Learn about the rodent-transmitted virus that causes severe — and sometimes fatal — lung disease with flu-like symptoms that can rapidly worsen.
Hantavirus pulmonary syndrome is a rare infectious disease that begins with flu-like symptoms and progresses rapidly to more severe disease. It can lead to life-threatening lung and heart problems. The disease is also called hantavirus cardiopulmonary syndrome.
Several strains of the hantavirus can cause hantavirus pulmonary syndrome. They are carried by different types of rodents. The most common carrier in North America is the deer mouse. Infection is usually caused by inhaling hantaviruses that have become airborne from rodent urine, droppings or saliva.
Because treatment options are limited, the best protection against hantavirus pulmonary syndrome is to avoid contact with rodents and safely clean up rodent habitats.
The time from infection with the hantavirus to the start of illness is usually about 2 to 3 weeks. Hantavirus pulmonary syndrome advances through two distinct stages. In the first stage, which can last for several days, the most common signs and symptoms are:
Some people also experience:
As the disease progresses, it can lead to damaged lung tissues, fluid build-up in the lungs, and serious problems with lung and heart function. Signs and symptoms may include:
The signs and symptoms of hantavirus pulmonary syndrome can worsen suddenly and may quickly become life-threatening. If you have flu-like symptoms that progressively worsen over a few days, see your health care provider. Get immediate medical care if you have trouble breathing.
Hantavirus pulmonary syndrome is a human disease found only in North and South America. Each strain of the hantavirus has a preferred rodent carrier.
The deer mouse is the most common carrier of the virus in North America and Central America. In the United States, most of the infections occur in the states west of the Mississippi River.
Other carriers in North America include the rice rat and cotton rat in the Southeast and the white-footed mouse in the Northeast. Rodent carriers in South America include the rice rat and the vesper mouse.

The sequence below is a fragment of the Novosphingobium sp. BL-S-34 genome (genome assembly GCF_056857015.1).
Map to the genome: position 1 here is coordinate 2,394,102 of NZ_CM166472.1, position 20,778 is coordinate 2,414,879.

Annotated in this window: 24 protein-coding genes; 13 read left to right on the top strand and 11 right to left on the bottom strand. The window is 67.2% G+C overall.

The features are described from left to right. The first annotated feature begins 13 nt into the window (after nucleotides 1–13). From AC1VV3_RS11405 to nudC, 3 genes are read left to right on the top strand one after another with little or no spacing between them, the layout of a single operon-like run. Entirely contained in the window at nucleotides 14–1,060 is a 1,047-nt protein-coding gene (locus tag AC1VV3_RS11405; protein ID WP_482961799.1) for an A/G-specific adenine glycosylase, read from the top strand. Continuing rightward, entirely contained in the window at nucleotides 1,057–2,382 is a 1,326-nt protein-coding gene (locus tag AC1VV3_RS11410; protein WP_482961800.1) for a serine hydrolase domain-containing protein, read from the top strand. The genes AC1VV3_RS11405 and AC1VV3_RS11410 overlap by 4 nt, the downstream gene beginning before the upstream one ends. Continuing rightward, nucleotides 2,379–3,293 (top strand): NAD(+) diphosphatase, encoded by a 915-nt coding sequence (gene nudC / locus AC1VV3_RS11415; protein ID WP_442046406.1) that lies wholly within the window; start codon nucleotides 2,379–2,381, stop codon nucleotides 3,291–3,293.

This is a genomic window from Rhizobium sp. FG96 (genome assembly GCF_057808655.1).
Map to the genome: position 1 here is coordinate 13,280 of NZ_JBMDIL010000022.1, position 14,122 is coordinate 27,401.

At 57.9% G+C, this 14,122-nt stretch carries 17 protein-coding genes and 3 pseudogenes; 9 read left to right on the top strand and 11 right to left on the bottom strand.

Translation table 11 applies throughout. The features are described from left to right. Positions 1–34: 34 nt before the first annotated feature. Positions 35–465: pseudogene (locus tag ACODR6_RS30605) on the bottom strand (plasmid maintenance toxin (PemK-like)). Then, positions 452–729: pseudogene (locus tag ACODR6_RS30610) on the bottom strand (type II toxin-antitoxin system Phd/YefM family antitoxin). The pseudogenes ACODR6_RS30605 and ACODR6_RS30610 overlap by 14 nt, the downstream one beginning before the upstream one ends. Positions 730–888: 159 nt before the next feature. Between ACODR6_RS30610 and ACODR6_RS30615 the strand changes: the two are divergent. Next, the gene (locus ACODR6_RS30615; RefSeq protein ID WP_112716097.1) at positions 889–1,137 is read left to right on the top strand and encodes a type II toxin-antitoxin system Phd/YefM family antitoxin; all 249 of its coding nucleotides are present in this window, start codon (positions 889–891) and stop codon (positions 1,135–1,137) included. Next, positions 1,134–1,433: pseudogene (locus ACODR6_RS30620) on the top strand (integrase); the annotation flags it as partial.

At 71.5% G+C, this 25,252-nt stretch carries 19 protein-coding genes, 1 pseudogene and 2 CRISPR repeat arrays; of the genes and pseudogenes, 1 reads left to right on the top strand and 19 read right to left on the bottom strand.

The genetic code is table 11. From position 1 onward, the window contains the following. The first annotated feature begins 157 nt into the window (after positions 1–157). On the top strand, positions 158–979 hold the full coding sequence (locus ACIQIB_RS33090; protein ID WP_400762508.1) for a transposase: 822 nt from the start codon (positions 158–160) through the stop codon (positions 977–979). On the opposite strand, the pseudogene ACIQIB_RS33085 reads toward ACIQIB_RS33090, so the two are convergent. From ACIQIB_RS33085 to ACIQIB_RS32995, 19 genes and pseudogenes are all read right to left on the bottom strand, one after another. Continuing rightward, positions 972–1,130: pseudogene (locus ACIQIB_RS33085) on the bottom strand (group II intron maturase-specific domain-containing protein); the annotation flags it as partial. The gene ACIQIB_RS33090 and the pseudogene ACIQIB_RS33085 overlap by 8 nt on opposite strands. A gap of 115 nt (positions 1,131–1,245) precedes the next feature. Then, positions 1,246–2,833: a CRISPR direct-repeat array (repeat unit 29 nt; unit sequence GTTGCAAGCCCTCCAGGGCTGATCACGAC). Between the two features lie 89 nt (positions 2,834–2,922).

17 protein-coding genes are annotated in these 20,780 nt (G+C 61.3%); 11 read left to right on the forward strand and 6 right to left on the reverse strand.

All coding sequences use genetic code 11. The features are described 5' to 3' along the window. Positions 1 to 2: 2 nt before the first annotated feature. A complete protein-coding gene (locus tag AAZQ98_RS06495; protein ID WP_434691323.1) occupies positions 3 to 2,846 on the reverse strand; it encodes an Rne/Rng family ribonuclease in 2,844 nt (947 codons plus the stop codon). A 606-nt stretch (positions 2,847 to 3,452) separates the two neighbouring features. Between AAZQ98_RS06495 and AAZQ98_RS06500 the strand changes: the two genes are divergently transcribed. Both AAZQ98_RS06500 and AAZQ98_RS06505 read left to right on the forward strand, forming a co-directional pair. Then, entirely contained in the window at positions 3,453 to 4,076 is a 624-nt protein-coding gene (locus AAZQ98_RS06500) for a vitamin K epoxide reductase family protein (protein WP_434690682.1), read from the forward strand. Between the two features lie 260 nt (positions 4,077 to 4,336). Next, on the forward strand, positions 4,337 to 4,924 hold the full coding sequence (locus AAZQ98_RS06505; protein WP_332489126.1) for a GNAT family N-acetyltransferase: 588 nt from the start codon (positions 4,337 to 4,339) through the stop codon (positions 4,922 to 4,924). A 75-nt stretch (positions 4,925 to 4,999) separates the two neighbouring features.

The virus is present in the rodent's urine, feces or saliva. You can come in contact with the virus in the following ways:
Person-to-person transmission of the virus has only been recorded with a strain of the virus found in South America called the Andes virus.
When hantaviruses reach the lungs, they invade tiny blood vessels called capillaries, eventually causing them to leak. Your lungs fill with fluid (pulmonary edema), resulting in severe dysfunction of the lungs and heart.
Another disease caused by different strains of the hantavirus is called hemorrhagic fever with renal syndrome, which causes severe kidney disease. These variants of the virus have other animal carriers in Africa, Asia and Europe.
In the United States, hantavirus pulmonary syndrome is most common in rural areas of the West. However, any exposure to rodent habitats can increase the risk of disease.
Common sites for exposure to rodent nests, urine and droppings include:
Activities that can increase the risk of exposure to the hantavirus include:
Hantavirus pulmonary syndrome can quickly become life-threatening. Severe disease can result in failure of the heart to deliver oxygen to the body. Each strain of the virus differs in severity. The death rate due to the strain carried by deer mice ranges from 30% to 50%.
Keeping rodents out of your home and workplace can help reduce your risk of hantavirus infection. Try these tips:
Safe cleaning will help prevent the spread of viruses. Follow these steps:
Blood tests can reveal if your body has made antibodies to a hantavirus. Your doctor may order other laboratory tests to rule out other conditions with similar symptoms.
Specific treatment options for hantavirus pulmonary syndrome are limited. But the prognosis improves with early recognition, immediate hospitalization and adequate support for breathing.
People with severe cases need immediate treatment in an intensive care unit. Intubation and mechanical ventilation may be needed to support breathing and to help manage fluid in the lungs. Intubation involves placing a breathing tube through your nose or mouth into the windpipe (trachea) to help keep your airways open and functioning.
Severe disease may require a treatment called extracorporeal membrane oxygenation (ECMO) to help ensure you retain a sufficient supply of oxygen. This involves continuously pumping your blood through a machine that removes carbon dioxide and adds oxygen. The oxygenated blood is then returned to your body.
You might first see your family doctor. However, when you call to set up an appointment, your doctor may recommend urgent medical care. If you're having difficulty breathing or know you have been exposed to rodents, seek emergency medical attention.
Before your appointment, you may want to write a list of answers to the following questions:
Your doctor is likely to ask you a number of questions. Being ready to answer them may reserve time to go over any points you want to spend more time on. Your doctor may ask: